Another large drug company is getting into an emerging field of cancer immunotherapy with the announcement of a partnering deal with a Chinese company.
Chicago-based drugmaker AbbVie said Friday that it had entered a global partnership with Shanghai-based I-Mab Biopharma. Under the deal, I-Mab will receive an upfront payment of $180 million, along with a $20 million milestone payment based on Phase I results for the drug, lemzoparlimab, a monoclonal antibody that targets CD47. I-Mab will also be eligible to receive milestones of up to $1.74 billion, $840 million of which come from clinical development and regulatory approval.
Shares of I-Mab were up 11.15% on the Nasdaq soon after markets opened Friday. The company is running a Phase I study of the drug in relapsed or refractory advanced solid tumors and lymphoma, as a single agent and in combination with Merck’s Keytruda (pembrolizumab) or Roche’s Rituxan (rituximab). AbbVie said the deal also creates the potential to explore combinations of lemzoparlimab with Venclexta (venetoclax), a small-molecule BCL-2 inhibitor.
“The addition of I-Mab’s novel CD47 programs complements our global clinical strategy in hematology and immuno-oncology,” AbbVie chief science officer Thomas Hudson said in a statement. “We have been impressed with what I-Mab has been able to accomplish in research and clinical development, and we look forward to working together to make a meaningful difference in the lives of millions of patients globally.”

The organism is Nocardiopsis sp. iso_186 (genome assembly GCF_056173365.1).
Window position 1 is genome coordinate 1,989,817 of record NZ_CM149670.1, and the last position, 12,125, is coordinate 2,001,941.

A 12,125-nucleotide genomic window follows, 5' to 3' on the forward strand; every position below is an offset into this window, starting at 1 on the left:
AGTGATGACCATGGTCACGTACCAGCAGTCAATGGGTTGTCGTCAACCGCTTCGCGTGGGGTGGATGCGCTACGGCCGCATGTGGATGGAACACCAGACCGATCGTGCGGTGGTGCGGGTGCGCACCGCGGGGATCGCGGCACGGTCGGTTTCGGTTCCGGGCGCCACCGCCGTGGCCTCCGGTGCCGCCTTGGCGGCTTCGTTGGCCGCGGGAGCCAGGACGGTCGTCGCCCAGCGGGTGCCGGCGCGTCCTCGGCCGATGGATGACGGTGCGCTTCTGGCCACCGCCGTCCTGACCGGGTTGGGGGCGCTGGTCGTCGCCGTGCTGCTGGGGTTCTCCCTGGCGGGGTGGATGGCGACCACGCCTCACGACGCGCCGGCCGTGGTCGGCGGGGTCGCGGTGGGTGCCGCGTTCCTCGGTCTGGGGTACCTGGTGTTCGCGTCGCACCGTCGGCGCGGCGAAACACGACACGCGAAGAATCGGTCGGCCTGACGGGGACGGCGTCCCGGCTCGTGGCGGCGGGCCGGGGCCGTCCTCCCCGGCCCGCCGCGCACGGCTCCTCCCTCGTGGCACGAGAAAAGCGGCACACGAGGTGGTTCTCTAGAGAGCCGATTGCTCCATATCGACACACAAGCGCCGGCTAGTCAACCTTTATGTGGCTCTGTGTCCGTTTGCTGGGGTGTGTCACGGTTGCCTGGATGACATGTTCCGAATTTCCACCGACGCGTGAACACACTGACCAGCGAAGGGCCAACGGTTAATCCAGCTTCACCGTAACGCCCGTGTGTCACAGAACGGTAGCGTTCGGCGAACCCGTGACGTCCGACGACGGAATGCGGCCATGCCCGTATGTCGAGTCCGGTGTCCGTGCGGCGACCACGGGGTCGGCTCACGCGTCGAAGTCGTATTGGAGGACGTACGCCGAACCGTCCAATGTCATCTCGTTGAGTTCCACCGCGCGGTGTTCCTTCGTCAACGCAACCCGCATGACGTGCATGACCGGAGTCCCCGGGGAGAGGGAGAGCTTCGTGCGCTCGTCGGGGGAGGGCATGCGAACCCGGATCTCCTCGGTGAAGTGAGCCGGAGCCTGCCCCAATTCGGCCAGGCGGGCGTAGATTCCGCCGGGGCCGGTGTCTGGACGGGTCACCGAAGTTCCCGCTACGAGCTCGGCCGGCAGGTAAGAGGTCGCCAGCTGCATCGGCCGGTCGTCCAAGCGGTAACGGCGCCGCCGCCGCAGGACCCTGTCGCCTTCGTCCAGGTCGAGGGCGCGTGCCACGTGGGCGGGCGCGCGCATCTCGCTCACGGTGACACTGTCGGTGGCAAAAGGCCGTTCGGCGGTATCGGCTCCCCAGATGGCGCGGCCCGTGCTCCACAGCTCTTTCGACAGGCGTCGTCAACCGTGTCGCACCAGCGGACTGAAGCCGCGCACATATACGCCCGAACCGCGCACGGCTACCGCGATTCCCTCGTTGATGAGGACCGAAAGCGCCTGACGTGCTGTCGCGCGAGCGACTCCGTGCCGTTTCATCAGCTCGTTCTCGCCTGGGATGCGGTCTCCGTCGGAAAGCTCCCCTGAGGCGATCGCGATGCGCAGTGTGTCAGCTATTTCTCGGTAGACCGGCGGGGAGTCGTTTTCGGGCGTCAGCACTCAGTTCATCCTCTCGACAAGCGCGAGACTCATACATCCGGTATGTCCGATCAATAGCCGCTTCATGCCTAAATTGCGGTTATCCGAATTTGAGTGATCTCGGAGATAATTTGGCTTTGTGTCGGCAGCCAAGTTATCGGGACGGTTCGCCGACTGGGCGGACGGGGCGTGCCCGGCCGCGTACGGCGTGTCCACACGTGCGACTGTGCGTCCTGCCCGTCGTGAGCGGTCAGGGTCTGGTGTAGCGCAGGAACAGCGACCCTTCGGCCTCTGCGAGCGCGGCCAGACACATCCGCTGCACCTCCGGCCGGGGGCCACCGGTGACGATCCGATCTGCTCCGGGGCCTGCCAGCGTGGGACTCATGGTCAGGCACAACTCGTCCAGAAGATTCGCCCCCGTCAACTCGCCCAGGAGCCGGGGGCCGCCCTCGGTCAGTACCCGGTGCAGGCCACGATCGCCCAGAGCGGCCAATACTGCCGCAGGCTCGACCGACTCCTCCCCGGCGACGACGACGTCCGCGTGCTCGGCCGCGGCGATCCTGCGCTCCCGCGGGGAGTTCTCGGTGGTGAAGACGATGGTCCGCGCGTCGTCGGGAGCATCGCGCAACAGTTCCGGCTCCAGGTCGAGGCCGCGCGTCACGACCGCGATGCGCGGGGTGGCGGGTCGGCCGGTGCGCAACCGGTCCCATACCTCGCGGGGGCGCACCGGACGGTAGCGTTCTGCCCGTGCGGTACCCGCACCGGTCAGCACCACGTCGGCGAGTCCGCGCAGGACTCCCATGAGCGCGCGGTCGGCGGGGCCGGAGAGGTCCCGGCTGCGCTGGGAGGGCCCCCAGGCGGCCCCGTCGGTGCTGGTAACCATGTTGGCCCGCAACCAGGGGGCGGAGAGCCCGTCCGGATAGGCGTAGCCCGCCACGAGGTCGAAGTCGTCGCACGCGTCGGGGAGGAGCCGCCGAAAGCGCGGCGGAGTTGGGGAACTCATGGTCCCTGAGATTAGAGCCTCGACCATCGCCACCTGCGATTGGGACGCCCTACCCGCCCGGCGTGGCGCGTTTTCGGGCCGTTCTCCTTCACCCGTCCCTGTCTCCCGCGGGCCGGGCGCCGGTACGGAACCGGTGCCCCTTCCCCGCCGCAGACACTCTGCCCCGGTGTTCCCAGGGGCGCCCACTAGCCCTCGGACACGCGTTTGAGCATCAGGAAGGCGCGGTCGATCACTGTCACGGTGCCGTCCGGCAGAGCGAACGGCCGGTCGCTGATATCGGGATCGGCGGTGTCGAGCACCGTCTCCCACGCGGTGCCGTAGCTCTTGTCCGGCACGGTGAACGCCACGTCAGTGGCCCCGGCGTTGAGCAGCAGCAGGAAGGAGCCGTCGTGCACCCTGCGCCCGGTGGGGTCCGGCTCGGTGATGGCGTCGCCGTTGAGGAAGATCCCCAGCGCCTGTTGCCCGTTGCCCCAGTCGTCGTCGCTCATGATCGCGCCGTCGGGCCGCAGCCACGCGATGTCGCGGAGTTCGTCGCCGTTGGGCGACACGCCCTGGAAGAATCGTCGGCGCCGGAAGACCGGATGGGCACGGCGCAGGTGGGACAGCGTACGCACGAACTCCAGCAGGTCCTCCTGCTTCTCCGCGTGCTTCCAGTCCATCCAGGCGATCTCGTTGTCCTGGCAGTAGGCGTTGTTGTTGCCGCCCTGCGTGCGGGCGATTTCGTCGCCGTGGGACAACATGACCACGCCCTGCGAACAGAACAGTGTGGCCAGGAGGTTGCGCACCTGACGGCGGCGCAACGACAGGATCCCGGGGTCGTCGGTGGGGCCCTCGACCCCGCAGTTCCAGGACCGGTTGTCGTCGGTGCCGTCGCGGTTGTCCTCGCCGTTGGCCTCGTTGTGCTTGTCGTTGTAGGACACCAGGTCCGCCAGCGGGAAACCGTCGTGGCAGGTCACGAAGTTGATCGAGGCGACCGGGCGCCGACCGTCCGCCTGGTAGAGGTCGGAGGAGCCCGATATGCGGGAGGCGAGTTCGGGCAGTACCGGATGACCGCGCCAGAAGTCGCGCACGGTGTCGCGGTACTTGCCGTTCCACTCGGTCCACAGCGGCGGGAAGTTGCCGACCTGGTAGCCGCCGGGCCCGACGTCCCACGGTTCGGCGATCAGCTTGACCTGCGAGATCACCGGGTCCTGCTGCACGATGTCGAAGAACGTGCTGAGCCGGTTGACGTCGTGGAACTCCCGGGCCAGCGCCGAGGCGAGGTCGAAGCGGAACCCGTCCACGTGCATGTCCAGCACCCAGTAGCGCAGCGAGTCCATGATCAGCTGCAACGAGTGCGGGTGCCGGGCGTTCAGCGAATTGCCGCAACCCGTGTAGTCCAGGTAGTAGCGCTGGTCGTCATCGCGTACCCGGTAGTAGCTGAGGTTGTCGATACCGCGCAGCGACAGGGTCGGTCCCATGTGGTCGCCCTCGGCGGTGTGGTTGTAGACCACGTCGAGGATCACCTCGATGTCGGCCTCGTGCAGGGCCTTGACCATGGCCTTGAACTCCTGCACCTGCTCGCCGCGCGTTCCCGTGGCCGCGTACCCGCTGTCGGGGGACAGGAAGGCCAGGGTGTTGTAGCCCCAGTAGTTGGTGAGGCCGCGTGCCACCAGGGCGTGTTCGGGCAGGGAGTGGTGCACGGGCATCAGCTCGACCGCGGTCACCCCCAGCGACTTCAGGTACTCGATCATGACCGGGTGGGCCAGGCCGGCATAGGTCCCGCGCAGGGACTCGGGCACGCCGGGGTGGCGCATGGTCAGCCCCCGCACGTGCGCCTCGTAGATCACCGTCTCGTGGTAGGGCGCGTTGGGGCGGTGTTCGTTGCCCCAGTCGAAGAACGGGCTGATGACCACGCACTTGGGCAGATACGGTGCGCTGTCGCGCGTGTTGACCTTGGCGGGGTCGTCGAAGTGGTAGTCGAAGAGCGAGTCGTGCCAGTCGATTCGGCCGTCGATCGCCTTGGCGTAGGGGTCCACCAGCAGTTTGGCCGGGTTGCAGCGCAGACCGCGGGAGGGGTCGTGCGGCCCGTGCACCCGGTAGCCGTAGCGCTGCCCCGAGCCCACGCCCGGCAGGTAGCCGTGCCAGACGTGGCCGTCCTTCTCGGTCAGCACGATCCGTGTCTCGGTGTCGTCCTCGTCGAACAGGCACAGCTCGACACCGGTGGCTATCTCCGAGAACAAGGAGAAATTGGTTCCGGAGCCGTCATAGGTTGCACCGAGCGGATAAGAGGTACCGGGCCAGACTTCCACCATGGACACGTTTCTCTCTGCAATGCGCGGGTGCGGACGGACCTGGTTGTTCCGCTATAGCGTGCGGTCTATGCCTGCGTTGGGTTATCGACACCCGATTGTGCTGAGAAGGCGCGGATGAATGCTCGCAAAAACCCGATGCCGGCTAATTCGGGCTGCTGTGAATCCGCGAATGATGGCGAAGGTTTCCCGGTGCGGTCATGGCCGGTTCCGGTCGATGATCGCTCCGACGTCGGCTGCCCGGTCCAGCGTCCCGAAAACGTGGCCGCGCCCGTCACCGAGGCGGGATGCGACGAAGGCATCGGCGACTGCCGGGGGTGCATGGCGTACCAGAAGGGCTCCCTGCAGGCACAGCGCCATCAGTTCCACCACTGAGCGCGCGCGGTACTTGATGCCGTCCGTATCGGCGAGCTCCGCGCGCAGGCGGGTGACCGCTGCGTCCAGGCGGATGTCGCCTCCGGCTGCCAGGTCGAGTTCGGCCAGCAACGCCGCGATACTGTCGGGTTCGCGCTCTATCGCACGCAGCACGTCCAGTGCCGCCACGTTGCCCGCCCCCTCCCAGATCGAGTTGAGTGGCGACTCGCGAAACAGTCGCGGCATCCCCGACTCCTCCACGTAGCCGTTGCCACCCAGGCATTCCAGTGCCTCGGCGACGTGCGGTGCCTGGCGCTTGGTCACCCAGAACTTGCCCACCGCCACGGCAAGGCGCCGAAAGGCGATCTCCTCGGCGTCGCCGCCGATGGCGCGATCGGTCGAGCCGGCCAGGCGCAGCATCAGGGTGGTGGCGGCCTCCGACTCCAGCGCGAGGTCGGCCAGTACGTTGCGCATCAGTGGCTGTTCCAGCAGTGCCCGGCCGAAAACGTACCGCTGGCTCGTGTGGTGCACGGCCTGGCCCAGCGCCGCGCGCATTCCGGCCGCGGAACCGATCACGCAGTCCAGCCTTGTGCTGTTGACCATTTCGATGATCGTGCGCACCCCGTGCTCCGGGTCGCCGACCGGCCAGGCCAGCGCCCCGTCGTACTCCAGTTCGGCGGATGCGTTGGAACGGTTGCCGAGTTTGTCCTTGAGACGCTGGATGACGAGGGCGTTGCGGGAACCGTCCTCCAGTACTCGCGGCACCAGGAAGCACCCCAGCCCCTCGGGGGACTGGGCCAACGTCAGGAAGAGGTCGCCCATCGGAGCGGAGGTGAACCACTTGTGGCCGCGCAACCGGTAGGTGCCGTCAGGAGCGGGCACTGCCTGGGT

AbbVie noted that lemzoparlimab, which also carries the development name TJC4, is designed to limit inherent binding to red blood cells while preserving anti-tumor activity and that it showed a potentially better safety and pharmacokinetics profile in Phase I topline results.
CD47 is also known as the “don’t eat me” signal and is expressed by normal cells, but also overexpressed by cancer cells, thereby enabling them to evade the immune system. Targeting the CD47/SIRPa axis works by using the antibody to target CD47 on cancerous cells and enabling myeloid cells to attack and kill them via their corresponding receptor, SIRPa. By contrast, most cancer immunotherapy drugs on the market work by inhibiting immune checkpoints like PD-1, PD-L1 and CTLA4.
In March, Gilead Sciences spent $4.9 billion to acquire one of the leading companies in the anti-CD47 drug space, Forty Seven. Shortly thereafter, the company’s lead drug candidate, magrolimab, showed positive Phase Ib results in data presented at the American Society of Clinical Oncology’s annual meeting among patients with acute myeloid leukemia and myelodysplastic syndrome.
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